While I haven't purchased this article to read it in its entirety ($300 for a research paper? Good night, someone email me a copy, we'll split it 100 ways, I'll owe you $3), I think that the subtitle should be a firestarter of a conversation, "How Networks Erode Institutional Power, And What to Do About It". It's actually funny that you have to read the subtitle to be excited about the article, because the title, "Social Computing" just doesn't do anything for me. Below is the Executive Summary, and then we'll extrapolate from there some ideas of how this could affect the Asian American church and the culture of church at large. I have included emphasis of words that caught my eye.
Easy connections brought about by cheap devices, modular content, and shared computing resources are having a profound impact on our global economy and social structure. Individuals increasingly take cues from one another rather than from institutional sources like corporations, media outlets, religions, and political bodies. To thrive in an era of Social Computing, companies must abandon top-down management and communication tactics, weave communities into their products and services, use employees and partners as marketers, and become part of a living fabric of brand loyalists.
And since we want to draw as much information from this article as possible without forking over the three Benjamins to actually own the article, I'm also pasting the Table of Contents here for your perusal. Again, fascinating stuff and emphasis mine.
TABLE OF CONTENTS
Technology Embeds Itself In Social Behavior
Technology Brings Power To The Masses
Social Trends Fuel Technology's Changing Role
Why You Should Care About Social Computing
The Tenets Of Social Computing
Innovation Will Shift From Top-Down To Bottom-Up
Value Will Shift From Ownership To Experience
Power Will Shift From Institutions To Communities
The Economic Value Of Social Computing
Creating Value Means Relinquishing Control
What Social Computing Means For You
Marketers And Strategists: Listen More, Talk Less
IT: Make Social Computing A Strategic Asset
Vendors: Build Communities Into Your Products
WHAT IT MEANS
The Pollution of the Commons
Truth, Identity, And Reality Are Tough To Find
This article is fascinating for a number of reasons; first of all, we haven't even read the thing in its entirety and it already gets the juices flowing; secondly, while it's not a theological treatise at all, it speaks a great deal as to why church must begin to take social computing and networking very seriously in order to impact our present culture; third, it makes me want to do research like this for a living; and finally, this notion of social computing reinforces postmodern notions of communication and community, which means that the Asian American church needs to enter into this type of medium in order to reach Asian Americans who will not be reached otherwise. Why Asian Americans in particular? DJ Chuang puts some quick facts together here to show that Asian Americans, due to our better-than-average education, better-than-most incomes, have a greater tendency to gravitate towards technology and being wired. In short, if any culture can be pre-disposed to "social computing", we fit the bill.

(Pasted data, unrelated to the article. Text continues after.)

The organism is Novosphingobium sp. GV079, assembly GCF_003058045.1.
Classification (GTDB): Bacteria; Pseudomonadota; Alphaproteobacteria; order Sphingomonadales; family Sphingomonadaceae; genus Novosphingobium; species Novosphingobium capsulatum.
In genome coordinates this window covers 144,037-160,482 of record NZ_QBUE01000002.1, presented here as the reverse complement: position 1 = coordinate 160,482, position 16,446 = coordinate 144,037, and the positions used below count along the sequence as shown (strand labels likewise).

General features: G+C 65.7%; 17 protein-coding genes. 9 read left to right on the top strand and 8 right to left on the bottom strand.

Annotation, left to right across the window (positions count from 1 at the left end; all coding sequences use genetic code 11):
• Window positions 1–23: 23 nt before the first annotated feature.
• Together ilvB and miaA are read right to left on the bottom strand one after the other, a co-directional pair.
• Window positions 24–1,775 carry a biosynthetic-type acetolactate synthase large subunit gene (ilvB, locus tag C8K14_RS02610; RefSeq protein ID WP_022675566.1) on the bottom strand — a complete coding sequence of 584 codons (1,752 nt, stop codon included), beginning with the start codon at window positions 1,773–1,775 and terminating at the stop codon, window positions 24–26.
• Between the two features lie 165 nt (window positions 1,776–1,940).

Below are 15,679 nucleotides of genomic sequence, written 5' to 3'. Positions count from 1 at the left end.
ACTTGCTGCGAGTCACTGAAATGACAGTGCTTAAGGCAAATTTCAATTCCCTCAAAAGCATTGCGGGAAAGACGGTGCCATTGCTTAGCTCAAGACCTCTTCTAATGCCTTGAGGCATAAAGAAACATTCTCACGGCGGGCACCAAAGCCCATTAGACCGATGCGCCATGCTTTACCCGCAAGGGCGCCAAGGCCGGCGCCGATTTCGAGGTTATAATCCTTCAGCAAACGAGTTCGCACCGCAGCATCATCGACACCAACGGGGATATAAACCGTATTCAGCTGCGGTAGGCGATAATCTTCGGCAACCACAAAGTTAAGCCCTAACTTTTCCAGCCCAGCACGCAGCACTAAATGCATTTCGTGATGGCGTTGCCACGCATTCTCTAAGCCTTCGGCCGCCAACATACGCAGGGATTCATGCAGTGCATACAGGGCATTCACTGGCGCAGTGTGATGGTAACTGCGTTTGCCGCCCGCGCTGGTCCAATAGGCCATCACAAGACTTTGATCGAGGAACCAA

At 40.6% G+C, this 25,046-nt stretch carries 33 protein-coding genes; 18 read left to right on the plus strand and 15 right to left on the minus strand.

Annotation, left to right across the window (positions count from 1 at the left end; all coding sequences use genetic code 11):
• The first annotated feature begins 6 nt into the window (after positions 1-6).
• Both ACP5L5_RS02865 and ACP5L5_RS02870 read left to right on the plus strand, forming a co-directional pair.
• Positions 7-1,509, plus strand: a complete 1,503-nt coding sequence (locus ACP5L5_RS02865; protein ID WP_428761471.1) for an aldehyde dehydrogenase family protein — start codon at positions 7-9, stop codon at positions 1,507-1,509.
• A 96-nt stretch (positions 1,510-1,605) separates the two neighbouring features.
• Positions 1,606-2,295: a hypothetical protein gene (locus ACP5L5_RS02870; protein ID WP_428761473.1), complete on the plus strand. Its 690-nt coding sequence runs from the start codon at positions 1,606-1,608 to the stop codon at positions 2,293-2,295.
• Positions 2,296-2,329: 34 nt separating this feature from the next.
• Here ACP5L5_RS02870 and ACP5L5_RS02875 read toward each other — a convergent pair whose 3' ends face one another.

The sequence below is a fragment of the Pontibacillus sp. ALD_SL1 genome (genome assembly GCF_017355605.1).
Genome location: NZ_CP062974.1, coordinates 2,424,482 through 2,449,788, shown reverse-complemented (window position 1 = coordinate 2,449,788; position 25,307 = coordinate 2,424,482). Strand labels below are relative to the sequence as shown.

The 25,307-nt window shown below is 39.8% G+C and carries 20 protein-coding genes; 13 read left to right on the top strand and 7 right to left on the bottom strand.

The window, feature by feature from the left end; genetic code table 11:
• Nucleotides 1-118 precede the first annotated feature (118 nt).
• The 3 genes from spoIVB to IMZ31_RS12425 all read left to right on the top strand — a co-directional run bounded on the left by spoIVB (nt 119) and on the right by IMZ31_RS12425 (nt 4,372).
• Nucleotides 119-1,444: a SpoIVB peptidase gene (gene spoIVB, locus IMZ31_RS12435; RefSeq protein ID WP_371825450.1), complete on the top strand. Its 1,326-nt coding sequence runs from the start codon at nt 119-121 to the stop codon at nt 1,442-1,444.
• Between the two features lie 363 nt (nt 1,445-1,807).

Sure, while it would be problematic to reconstruct from minimal exposure I have from the abstract of this research paper, I think the thesis here is significantly applicable to Asian American churches. Namely, that because "Individuals increasingly take cues from one another rather than from institutional sources like corporations, media outlets, religions, and political bodies. To thrive in an era of Social Computing, [churches] must abandon top-down management and communication tactics, weave communities into their [programs] and services, use [laity] and [other churches] as [fellow promoters of the Gospel]".
Simply put, thanks to technology, the local church faces an inherent tension. I can subscribe to sermon podcasts of the finest evangelical communicators in the country, or the world for that matter. I can create a community and dialogue online that is not limited by geographical boundaries. All of which means, it's very feasible to make the statement that I trust Google, Wikipedia, BibleGateway.com, etc. as much or more than I do my local church because it becomes clear for me that the local church doesn't have a monopoly on my Christian walk. Ah, but you say I can't get community and discipleship from the Internet and other sources?
Well, I think you've got more of a fight on your hands than you recognize. More and more, our culture is absolutely in tune with the concepts of evangelism, branding, and community. What do you think user's groups are? Where do you think all these esoteric and hare-brained conventions come from? Why do you think people start athletic leagues, focus groups, happy hours, chat rooms, survivor groups, "Anonymous" groups, and on and on? The world has countered the church's notion of community and quite frankly, has improved upon it, because what is secular is somehow interpreted as much more broad and welcoming than the sacred. The more the church refuses to acknowledge, collaborate, and enhance those communities — refusing to make the secular sacred just by the virtue of interaction and dialogue, the more the church compromises itself and its impact upon our culture.
I understand some of the fears that Asian Americans have with postmodern churches and their theology, but in light of this research by the Forrester Group above and a recent Barna Group update, I can't help but think that "emerging church conversation" that is taking place in bars, pubs, cigar lounges and coffee shops is definitely a piece of the puzzle. Not the whole puzzle, but a piece. The last conclusion of the paper is that "truth, identity, and reality are tough to find" — is it possible that it's tough to find because the church has refused to leave the building?